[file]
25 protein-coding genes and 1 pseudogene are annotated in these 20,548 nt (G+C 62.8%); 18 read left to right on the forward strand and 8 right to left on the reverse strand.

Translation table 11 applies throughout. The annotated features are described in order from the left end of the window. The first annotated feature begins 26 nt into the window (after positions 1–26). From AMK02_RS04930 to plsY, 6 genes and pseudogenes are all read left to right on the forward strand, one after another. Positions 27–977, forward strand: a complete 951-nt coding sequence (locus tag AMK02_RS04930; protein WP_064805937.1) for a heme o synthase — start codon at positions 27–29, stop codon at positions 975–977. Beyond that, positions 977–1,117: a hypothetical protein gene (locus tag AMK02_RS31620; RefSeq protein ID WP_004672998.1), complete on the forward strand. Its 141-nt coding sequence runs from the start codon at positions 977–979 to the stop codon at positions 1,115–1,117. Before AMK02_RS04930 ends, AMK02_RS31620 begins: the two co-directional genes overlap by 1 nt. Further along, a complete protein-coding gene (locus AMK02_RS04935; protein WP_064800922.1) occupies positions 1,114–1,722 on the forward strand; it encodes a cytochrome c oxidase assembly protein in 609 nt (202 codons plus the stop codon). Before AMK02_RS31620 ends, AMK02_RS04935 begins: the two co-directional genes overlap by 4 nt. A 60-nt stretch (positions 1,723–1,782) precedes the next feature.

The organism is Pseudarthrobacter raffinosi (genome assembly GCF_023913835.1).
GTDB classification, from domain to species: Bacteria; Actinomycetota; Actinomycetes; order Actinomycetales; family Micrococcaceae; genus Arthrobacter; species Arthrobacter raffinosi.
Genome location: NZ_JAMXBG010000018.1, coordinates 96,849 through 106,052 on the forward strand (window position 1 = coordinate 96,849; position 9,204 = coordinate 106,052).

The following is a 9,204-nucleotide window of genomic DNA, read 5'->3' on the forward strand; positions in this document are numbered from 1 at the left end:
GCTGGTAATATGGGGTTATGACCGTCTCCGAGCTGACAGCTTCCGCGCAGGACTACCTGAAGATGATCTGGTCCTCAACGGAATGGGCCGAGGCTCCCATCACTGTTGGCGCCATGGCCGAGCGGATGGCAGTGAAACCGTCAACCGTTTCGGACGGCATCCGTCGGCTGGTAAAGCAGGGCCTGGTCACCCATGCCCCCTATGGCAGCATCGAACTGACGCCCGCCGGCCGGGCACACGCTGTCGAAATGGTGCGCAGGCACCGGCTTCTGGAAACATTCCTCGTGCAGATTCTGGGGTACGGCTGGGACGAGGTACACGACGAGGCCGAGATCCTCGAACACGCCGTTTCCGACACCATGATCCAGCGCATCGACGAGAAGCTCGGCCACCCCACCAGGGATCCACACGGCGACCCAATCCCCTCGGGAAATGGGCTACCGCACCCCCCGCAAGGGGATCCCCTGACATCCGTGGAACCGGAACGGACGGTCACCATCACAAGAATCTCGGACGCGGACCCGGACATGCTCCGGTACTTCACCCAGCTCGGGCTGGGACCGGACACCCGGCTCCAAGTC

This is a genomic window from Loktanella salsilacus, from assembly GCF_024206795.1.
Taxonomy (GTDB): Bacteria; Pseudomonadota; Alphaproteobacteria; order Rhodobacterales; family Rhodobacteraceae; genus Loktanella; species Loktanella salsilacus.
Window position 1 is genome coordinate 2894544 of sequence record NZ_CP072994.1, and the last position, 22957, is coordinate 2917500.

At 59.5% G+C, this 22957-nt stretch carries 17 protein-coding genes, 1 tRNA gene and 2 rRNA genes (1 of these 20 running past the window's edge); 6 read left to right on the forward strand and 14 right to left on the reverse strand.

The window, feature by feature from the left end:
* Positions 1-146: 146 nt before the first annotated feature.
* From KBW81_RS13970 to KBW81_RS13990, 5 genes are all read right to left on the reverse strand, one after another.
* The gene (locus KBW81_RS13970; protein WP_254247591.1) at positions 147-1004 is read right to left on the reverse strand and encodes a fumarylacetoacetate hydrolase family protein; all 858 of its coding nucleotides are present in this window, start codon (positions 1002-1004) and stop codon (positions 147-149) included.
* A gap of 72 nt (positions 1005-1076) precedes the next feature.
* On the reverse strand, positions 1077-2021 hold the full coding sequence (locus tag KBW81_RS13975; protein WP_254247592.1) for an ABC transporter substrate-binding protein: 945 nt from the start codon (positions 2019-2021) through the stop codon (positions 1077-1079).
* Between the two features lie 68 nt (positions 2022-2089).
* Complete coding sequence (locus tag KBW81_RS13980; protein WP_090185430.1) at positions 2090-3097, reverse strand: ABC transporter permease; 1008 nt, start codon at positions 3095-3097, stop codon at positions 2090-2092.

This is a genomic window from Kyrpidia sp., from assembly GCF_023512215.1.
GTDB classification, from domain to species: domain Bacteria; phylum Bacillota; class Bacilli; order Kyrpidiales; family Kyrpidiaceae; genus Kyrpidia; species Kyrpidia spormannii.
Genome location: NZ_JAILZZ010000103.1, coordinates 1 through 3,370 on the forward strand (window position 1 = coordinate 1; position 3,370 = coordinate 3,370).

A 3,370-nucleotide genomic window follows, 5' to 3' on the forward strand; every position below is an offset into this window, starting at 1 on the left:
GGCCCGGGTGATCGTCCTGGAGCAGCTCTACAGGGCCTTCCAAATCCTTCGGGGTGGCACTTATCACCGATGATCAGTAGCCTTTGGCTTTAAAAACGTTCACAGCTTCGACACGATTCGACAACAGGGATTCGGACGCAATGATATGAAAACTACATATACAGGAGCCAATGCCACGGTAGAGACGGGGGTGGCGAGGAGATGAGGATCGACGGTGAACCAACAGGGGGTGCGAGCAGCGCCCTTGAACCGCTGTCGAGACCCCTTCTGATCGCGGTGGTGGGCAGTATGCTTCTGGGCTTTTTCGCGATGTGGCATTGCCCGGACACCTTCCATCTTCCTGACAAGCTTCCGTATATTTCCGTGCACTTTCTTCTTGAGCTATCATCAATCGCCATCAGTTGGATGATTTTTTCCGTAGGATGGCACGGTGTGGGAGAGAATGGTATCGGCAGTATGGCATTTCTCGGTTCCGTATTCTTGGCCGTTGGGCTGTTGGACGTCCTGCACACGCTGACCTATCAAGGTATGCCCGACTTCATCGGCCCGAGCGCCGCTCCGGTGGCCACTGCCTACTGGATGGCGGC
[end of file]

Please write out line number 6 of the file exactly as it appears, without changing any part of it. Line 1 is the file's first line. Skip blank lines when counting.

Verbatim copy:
The following is a 9,204-nucleotide window of genomic DNA, read 5'->3' on the forward strand; positions in this document are numbered from 1 at the left end: